Art

From Stone Age sculpture to contemporary architecture, 6,500 years of art from the collections of the Getty Museum and the Getty Research Institute

Also posted in J. Paul Getty Museum, Manuscripts and Books, Miscellaneous

Noodles Fit for the Mother of God

Detail of Joseph cooking in a Renaissance manuscript

A food historian recreates a dish that Mother Mary may have been served. More»

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Also posted in Getty Research Institute, Prints and Drawings

The Original Turducken

Feast with stuffed ox / Hogenber
Feast with stuffed ox (detail), 1530, in Nicholas Hogenber, Procession of Pope Clement VII and the Emperor Charles V after the coronation at Bologna on the 24th February, MDXXX. Hand-colored etching pasted on canvas scroll. The Getty Research Institute

What’s going on here? More»

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Also posted in Behind the Scenes

Getty Salad Garden: Ron Finley

Finley1

“Gangsta Gardener” Ron Finley talks about urban farming, creativity, and how food can change your life More»

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Also posted in #GettyInspired, Getty Villa, Photographs, Film, and Video

Photography Pro Tips from Alex Barber

#GettyInspired photographer Alex Barber’s pro-tips on cameras and great shots. More»

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Also posted in Behind the Scenes, Conservation, Sculpture and Decorative Arts

Revitalizing Barbara Hepworth’s Figure for Landscape

Figure 3: Figure for Landscape, 1960, Barbara Hepworth. Bronze. The J. Paul Getty Museum, Gift of Fran and Ray Stark, 2005.108. © Bowness. After treatment on the Fran and Ray Sculpture Terrace.
Figure 3: Figure for Landscape, 1960, Barbara Hepworth. Bronze. The J. Paul Getty Museum, Gift of Fran and Ray Stark, 2005.108. © Bowness. After treatment on the Fran and Ray Sculpture Terrace.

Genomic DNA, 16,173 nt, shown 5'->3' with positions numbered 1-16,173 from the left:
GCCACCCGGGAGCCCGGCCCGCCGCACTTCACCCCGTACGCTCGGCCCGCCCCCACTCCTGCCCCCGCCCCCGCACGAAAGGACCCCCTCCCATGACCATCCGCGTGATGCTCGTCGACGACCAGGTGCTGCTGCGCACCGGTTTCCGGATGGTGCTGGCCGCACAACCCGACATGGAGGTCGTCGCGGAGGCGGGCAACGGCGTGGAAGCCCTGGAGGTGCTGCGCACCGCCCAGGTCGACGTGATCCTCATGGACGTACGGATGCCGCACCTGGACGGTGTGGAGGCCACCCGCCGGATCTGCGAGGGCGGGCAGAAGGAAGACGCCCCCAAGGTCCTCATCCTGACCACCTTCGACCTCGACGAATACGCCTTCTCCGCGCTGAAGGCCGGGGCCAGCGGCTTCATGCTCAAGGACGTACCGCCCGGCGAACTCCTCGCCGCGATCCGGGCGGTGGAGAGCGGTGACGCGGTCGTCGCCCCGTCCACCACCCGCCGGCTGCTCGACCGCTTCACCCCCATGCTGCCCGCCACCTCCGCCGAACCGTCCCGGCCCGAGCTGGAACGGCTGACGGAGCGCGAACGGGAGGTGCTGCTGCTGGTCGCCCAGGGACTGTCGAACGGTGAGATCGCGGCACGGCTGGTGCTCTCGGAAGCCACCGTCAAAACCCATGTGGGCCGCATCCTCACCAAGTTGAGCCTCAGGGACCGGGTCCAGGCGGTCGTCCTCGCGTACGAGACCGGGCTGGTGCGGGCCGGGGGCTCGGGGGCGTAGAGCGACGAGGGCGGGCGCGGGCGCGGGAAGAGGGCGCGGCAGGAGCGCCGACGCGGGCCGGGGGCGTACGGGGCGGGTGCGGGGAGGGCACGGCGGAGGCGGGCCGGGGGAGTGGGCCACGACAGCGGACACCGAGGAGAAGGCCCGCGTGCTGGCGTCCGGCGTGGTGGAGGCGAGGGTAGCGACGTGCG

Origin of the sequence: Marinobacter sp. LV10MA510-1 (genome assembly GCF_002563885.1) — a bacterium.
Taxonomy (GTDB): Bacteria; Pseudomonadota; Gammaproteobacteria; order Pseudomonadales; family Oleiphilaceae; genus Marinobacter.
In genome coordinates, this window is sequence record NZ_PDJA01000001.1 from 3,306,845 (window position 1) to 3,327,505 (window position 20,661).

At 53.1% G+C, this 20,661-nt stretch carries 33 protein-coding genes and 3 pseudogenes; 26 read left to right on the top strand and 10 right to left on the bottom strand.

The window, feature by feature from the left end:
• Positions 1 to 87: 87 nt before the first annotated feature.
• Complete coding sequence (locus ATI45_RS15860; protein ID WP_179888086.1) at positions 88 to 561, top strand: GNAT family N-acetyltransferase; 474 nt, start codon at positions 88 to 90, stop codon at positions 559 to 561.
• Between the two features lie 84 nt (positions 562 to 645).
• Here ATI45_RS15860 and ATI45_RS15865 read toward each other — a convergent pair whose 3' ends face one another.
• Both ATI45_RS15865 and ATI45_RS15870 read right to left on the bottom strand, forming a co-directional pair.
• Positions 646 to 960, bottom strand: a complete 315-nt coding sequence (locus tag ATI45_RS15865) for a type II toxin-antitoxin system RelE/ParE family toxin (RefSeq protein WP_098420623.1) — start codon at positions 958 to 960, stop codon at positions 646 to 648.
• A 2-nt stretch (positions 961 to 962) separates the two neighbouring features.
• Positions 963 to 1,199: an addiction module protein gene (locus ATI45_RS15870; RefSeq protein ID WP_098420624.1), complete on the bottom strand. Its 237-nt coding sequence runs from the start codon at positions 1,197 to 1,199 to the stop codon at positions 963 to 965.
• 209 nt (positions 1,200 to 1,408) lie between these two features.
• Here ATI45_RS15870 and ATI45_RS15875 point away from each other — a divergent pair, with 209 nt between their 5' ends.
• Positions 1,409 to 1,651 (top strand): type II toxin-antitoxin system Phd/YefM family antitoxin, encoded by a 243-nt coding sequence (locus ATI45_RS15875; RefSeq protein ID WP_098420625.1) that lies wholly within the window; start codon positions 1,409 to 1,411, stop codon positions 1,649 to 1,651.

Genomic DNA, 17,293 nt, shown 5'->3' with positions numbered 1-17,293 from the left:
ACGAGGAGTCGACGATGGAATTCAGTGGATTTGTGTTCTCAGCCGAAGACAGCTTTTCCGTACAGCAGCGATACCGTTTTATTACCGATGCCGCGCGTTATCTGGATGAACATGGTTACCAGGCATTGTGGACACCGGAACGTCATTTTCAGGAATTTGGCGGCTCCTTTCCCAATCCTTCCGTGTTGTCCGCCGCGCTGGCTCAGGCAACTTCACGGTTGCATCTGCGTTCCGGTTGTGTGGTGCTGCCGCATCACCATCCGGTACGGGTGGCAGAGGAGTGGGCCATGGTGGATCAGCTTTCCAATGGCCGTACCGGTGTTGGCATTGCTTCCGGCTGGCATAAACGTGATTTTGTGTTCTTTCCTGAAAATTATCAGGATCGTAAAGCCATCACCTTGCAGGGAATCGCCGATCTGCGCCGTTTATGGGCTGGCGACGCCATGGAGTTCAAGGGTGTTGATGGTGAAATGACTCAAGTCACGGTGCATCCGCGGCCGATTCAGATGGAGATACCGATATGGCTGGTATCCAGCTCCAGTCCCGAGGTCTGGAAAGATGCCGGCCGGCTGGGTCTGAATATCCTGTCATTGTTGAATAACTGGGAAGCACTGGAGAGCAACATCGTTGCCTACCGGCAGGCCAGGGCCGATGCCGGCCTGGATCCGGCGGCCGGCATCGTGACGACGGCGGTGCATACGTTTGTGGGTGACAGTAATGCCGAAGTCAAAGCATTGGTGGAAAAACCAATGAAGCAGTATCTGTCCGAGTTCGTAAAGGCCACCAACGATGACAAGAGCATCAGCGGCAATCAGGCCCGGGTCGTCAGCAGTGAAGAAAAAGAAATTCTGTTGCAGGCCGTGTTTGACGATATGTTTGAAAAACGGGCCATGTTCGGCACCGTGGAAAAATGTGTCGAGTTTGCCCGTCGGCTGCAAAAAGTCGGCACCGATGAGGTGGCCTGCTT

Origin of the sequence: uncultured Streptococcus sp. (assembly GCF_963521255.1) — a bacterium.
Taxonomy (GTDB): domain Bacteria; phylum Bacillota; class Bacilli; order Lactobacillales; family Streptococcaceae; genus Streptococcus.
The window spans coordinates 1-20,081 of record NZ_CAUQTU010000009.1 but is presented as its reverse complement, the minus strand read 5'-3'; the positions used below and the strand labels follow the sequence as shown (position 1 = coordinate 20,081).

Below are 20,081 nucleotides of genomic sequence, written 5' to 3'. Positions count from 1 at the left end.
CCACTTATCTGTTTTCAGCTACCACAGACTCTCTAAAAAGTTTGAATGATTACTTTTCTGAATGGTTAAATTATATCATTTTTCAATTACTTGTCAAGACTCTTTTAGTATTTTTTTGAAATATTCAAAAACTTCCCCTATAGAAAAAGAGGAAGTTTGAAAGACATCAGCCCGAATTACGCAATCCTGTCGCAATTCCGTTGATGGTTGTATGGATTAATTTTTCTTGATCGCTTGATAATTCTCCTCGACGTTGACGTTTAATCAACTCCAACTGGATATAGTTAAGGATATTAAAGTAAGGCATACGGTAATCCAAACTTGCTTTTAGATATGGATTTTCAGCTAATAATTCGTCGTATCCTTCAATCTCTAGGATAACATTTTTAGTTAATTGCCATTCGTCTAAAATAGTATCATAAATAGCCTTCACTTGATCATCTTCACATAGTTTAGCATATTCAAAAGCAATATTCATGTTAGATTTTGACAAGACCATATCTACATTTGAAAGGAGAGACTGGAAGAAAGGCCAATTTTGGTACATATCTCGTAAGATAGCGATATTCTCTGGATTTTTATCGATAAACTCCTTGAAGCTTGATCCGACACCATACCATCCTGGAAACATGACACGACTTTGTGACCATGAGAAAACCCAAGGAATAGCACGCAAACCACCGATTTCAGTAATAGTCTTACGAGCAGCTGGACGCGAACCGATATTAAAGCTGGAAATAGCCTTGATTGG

A behind-the-scenes look at restoring Barbara Hepworth’s 1960 sculpture “Figure for Landscape.” More»

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Also posted in Exhibitions and Installations, Manuscripts and Books

Why Aren’t People Eating in Medieval Depictions of Feasts?

Temperate and the Intemperate, Master of the Dresden Prayer Book, miniature from Valerius Maximus, The Memorable Deeds and Sayings of the Romans, Bruges, about 1470-80, The J. Paul Getty Museum, Ms. 43, recto
Temperate and the Intemperate, Master of the Dresden Prayer Book, miniature from Valerius Maximus, The Memorable Deeds and Sayings of the Romans, Bruges, about 1470-80, The J. Paul Getty Museum, Ms. 43, recto

The medieval struggle to resist sin. More»

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Also posted in Paintings

The Invention of the Light Bulb Did Not Conquer the Night

Moonlight, Wolf / Remington
Moonlight, Wolf, ca. 1909, Frederick Remington. Oil on canvas. Addison Gallery of American Art, Phillips Academy, Andover, Massachusetts(1956.2); gift of the members of the Phillips Academy Board of Trustees on the occasion of the 25th Anniversary of the Addison Gallery

How painters depicted darkness even as the world embraced artificial light More»

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Also posted in Behind the Scenes, Getty Research Institute

Getty Salad Garden: Marcia Reed

Making salad with a curator and a culinary historian. More»

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Also posted in Exhibitions and Installations, J. Paul Getty Museum, Prints and Drawings

A Smartly Costumed Soldier and His Fierce Cat

An Azappo Archer with a Cheetah
An Azappo Archer with a Cheetah, about 1575, Jacopo Ligozzi. Brush, pen and brown ink, tempera colors, and painted gold, 11 1/16 x 8 3/4 in. The J. Paul Getty Museum, 91.GG.53

An extraordinary portrait of a Turkish soldier and his feline sidekick. More»

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Also posted in Exhibitions and Installations, Prints and Drawings

Celebrating Sugar in “The Edible Monument”

Marcia Reed and Ivan Day
Marcia Reed and Ivan Day installing the sugar sculpture in The Edible Monument

Talking sugar with the chief curator of the Getty Research Institute. More»

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      Gauguin’s Monotypes

      Gauguin is known for his paintings, but also was a skilled maker of the traced monotype. The pencil drawing shows the marks and gestures that Gauguin used to produce the monotype which evokes the erotic dreamscapes that characterize so much of his later work.

      Does the head look familiar? Maybe you’ve seen this horned figure before?

      See more of Gauguin’s monotypes for free from the @philamuseum here, made available through the Getty Research Portal.


      This week’s pick from the Getty Research Portal, a one-stop shop for public domain art history books.

      02/12/16

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